I've been looking for methods that can help figure out anomalies in textual data stored in databases. Major goal is to use a unsupervised learning method to detect the anomalies. Further how can I find a context in the data set and figure out contextual anomalies?
$\begingroup$ Can you provide a concrete example of what you might use this for? I may have been looking into a relevant technique recently (LSTM autoencoders), but the question could possibly use a little elaboration. $\endgroup$– R HillNov 7, 2016 at 12:17
$\begingroup$ I may use it to flag anomalies from census data or user polls where users might give erroneous and irrelevant entries to forms. Sensor data can also be covered as sensors record data automatically and something goes missing. $\endgroup$– Sanjeev RathorNov 7, 2016 at 16:15
$\begingroup$ Have you looked at this paper? $\endgroup$– Has QUIT--Anony-MousseNov 8, 2016 at 6:30
This assumes you’re happy with neural networks. If you’re not, this answer probably isn’t of much use to you.
Firstly, a little bit about anomaly detection via autoencoders. Apologies if you’re already familiar with this.
An autoencoder is a neural network which learns to reproduce its own input when compressed through a “bottleneck” layer. For example, you may want to find a lower-dimensional feature representation of a set of 100 x 100 images. Your neural network architecture has an input layer of 10,000 elements, an output layer of 10,000 elements, and one of its hidden layers will be relatively narrow compared to the input space: say 100 nodes.
The objective is to train the network to produce an output as close to the input as possible, while throwing away all but 100 nodes’ worth of activation. You are trying to produce as lossless a compression of the input as possible, so those 100 nodes should be a very information-rich representation of the kind of data you trained it on.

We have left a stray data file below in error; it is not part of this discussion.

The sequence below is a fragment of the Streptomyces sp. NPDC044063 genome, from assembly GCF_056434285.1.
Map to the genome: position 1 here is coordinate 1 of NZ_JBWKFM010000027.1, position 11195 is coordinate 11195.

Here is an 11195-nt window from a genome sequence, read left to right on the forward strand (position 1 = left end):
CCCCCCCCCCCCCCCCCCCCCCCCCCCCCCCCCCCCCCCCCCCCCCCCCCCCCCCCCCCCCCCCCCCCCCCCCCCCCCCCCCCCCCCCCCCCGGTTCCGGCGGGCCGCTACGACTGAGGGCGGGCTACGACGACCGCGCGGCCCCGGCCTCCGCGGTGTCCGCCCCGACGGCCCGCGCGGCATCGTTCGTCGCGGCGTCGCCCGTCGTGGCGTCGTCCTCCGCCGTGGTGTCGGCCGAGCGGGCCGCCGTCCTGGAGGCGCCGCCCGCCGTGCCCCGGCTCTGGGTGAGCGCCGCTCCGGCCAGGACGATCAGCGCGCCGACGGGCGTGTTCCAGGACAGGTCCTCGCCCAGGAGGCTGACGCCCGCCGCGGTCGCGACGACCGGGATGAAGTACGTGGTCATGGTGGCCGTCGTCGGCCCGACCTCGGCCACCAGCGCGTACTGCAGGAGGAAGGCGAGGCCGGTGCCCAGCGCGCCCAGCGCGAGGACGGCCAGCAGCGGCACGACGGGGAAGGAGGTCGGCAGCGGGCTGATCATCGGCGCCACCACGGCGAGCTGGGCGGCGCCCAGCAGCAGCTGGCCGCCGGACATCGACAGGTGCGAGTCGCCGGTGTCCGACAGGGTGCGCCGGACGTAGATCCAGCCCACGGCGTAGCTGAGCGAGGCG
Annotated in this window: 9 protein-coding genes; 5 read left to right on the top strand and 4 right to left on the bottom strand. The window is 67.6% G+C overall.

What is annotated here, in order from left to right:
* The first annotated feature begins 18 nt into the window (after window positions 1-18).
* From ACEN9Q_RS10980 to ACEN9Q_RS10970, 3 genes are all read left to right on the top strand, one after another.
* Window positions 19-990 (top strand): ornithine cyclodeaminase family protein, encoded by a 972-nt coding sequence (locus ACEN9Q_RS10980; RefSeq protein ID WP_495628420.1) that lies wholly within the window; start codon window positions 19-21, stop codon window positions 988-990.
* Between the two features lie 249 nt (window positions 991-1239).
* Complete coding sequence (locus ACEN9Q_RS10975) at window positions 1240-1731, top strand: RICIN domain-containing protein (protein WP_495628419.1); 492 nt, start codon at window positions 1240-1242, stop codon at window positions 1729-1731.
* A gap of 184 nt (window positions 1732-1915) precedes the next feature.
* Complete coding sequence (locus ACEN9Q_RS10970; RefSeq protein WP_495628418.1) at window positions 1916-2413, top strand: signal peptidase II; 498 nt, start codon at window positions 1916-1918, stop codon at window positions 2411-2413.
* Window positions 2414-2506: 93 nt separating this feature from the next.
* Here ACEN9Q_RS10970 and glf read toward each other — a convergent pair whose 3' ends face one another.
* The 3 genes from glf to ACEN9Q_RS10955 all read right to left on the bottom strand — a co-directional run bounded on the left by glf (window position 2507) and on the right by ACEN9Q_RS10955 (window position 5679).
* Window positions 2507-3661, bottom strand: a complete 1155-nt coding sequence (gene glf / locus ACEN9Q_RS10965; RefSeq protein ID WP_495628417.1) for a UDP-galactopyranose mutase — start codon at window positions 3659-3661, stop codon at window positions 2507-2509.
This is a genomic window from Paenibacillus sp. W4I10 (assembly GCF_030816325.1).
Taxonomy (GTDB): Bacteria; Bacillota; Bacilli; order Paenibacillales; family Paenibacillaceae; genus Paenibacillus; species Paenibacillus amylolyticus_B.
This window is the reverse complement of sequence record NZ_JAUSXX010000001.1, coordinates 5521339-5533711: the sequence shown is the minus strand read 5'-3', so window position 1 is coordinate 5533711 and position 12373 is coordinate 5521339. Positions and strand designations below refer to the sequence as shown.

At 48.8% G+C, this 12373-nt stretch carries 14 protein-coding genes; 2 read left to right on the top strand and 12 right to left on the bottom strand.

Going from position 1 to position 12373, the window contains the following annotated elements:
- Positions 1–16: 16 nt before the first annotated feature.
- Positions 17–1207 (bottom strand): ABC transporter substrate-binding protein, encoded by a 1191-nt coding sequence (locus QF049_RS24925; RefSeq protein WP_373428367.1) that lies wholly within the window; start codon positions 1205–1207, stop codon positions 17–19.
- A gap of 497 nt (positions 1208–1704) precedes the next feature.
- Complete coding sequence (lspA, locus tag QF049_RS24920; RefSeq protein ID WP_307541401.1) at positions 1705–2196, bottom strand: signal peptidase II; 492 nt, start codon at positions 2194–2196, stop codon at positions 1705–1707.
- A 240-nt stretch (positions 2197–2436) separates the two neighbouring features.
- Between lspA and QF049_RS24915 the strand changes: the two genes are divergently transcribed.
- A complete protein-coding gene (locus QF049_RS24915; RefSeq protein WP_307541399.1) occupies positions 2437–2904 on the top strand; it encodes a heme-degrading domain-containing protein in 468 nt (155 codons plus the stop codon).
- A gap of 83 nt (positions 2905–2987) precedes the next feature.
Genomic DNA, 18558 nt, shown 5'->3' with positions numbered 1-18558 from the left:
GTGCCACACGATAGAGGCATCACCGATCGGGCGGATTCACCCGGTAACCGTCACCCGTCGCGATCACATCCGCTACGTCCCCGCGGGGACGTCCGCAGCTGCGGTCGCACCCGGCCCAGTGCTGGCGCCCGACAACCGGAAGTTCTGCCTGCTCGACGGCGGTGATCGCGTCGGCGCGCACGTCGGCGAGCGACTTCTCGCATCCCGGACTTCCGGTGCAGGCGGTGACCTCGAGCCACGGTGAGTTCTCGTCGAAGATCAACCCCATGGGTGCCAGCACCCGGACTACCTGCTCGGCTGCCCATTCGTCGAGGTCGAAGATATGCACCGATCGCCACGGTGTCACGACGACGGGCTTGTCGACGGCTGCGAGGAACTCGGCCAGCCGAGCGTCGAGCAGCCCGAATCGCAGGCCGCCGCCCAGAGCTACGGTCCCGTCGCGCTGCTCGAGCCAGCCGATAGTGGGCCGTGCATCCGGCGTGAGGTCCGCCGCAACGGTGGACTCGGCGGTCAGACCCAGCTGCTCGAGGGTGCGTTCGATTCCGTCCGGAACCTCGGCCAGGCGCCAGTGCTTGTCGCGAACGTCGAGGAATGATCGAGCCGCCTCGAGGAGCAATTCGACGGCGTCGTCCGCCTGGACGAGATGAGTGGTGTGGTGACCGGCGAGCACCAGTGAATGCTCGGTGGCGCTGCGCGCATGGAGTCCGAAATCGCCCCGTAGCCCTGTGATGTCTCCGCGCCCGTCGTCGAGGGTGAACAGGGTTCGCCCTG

“How does this have any bearing on anomaly detection?” I hear you ask. Well, if you train your autoencoder on non-anomalous data, it will learn a non-anomalous lower-dimensional feature representation. This will mean the reconstruction error from pushing something through the autoencoder will be lower for data similar to what it was trained on than it will for other arbitrary data. If it receives input that is substantively different from what it was trained on, the reconstruction error will be higher. So, given a set of novel inputs, those inputs with the highest reconstruction error are the most anomalous, as they are poorly reconstructed from the non-anomalous feature representation.
If your data has a temporal structure, and you have plenty of training samples, you might want to consider constructing an autoencoding LSTM. An LSTM is a neural network architecture for encoding and decoding sequentially dependent data, and a full description of how this works is beyond both the scope of this post and my own abilities. There are many magnificent resources available online for getting to grips with this.
Here is a relevant paper on using LSTMs for anomaly detection in time series in general. It may be that LSTMs are unnecessary for your purposes if the data isn’t strongly sequentially dependent.
$\begingroup$ Training the module with non-anomalous training data is a fairly complex task, given that the data is temporal size of training set will expand exponentially. Covering all possible non-anomalous data is NP-H problem. Further, the solution seems promising for point anomalies but then will have high error rate with contextual anomalies. $\endgroup$ Nov 7, 2016 at 17:36
$\begingroup$ I would like your suggestion whether NLP combined with KSOM can be used? $\endgroup$ Nov 7, 2016 at 17:38
This is the first hit on google for "anomaly detection text".
It's a little old but it's likely a good starting point. It seems the author uses heuristic algorithms (several measures of distance) to define an anomaly.
Another option may be to look at the moving average of a given token (word) in your corpora over time and see if its t-stat is greater than some threshold. There are probably many, many better ways to do it but that might work depending upon your goal.